The future of the Arctic National Wildlife Refuge was put in jeopardy once again last week when Senator Judd Gregg (R-NH), Chairman of the Senate Budget Committee, included a controversial provision to drill in the Refuge into the Senate version of the budget bill.

Senator Maria Cantwell (D-WA)in an attempt to block the proposal has now introduced an amendment to remove the Arctic drilling provision from the budget which may be voted on as early as Wednesday.

The United States government set aside this wilderness for protection more than 40 years ago under the presidency of Dwight Eisenhower in order to protect its "unique wildlife, wilderness and recreation values." In 1980, President Carter signed the Alaska National Interest Lands Conservation Act, or ANILCA, which doubled the size of the Arctic Range and renamed it the Arctic National Wildlife Refuge. This law closed the 1.5 million acres of the refuge's coastal plain to gas and oil exploration unless specifically authorized by Congress.

For more information and a history of the region and its important roll as the "Serengeti" of North America go to the US Fish and Wildlife Service site and read Arctic Refuge: Wildlife.

Yesterday a letter was sent to the President by a committee of scientists expressing their concern that this intrusion into the pristine Arctic refuge would be disastrous to the wildlife, forever damaging the delicate eco system's ability to repair itself and urged a withdrawal from the proposed legislation. It was signed by more than 1000 scientists.
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South Africa considers elephant cull for the first time in ten years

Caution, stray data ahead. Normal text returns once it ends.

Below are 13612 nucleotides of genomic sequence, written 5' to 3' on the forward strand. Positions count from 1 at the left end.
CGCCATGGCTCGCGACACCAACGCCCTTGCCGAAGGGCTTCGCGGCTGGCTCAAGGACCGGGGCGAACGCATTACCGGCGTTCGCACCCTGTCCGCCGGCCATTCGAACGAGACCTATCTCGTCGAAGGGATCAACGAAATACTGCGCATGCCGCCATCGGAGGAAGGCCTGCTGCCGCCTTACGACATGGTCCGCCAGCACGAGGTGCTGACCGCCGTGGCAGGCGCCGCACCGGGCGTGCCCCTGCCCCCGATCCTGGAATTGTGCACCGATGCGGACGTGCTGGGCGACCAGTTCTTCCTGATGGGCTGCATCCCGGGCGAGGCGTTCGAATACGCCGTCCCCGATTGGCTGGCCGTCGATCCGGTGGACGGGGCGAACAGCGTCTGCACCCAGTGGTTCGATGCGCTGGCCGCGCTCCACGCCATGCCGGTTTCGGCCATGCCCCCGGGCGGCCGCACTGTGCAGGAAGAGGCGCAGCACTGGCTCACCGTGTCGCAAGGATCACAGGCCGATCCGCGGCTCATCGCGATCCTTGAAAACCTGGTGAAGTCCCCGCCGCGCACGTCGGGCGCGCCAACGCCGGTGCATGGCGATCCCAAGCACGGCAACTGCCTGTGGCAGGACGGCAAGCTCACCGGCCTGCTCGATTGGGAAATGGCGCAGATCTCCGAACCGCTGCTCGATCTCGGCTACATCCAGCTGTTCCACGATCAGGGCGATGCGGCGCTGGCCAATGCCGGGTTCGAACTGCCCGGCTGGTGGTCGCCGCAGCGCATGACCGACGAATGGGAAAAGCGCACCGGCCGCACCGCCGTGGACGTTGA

For the first time since the mid 90's South African nations are considering an elephant cull to relieve the stress of over populated elephant herds on indigenous wildlife and man in the largest preserve in Africa. Kruger National Park is the size of Israel and has experienced a steady rise in the numbers of elephants from a low of 7000 in 1994 to an estimated 12000 individuals today.

Birth control has been suggested as an alternative to culling the herd, but the solution is a long shot because of the considerable expense. Funds need to come from a larger community of animal welfare concerns in a joint initiative including government and private sources if the community of nations involved wish to avoid a repeat of the past.
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The journey begins

The journey begins as Park Ranger Jan Freelander and her contingent of dedicated animal wardens accompanied by Nancy Swift's team of zoologists embark on a mission to protect the elephants during their dangerous return home to the plains of Aberdare.

Read Dr. Nancy Swift's previous episodes:

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GM misteps, a pig's tail

Although automaker General Motors is one of the world's few genuinely socially responsible coporations; they stand behind their commitment to an employee pension fund to the tune of a colossal $291 billion, in their zeal to market brand they occasionally step in it.

This week, GM's latest blunder aired with the unfortunate image of a crated pig in the bed of a GM something-or-other followed by scenes of a happy family riding in truck cabin luxury while the announcer proclaims, "Cargo doesn't have to be comfortable, family does."

GM executives might consider their choice with regard to ad agencies. After all, with the automaker's bond status being downgraded from triple B to 'junk' it would appear GM has less market future than the 'cargo' in their commercial.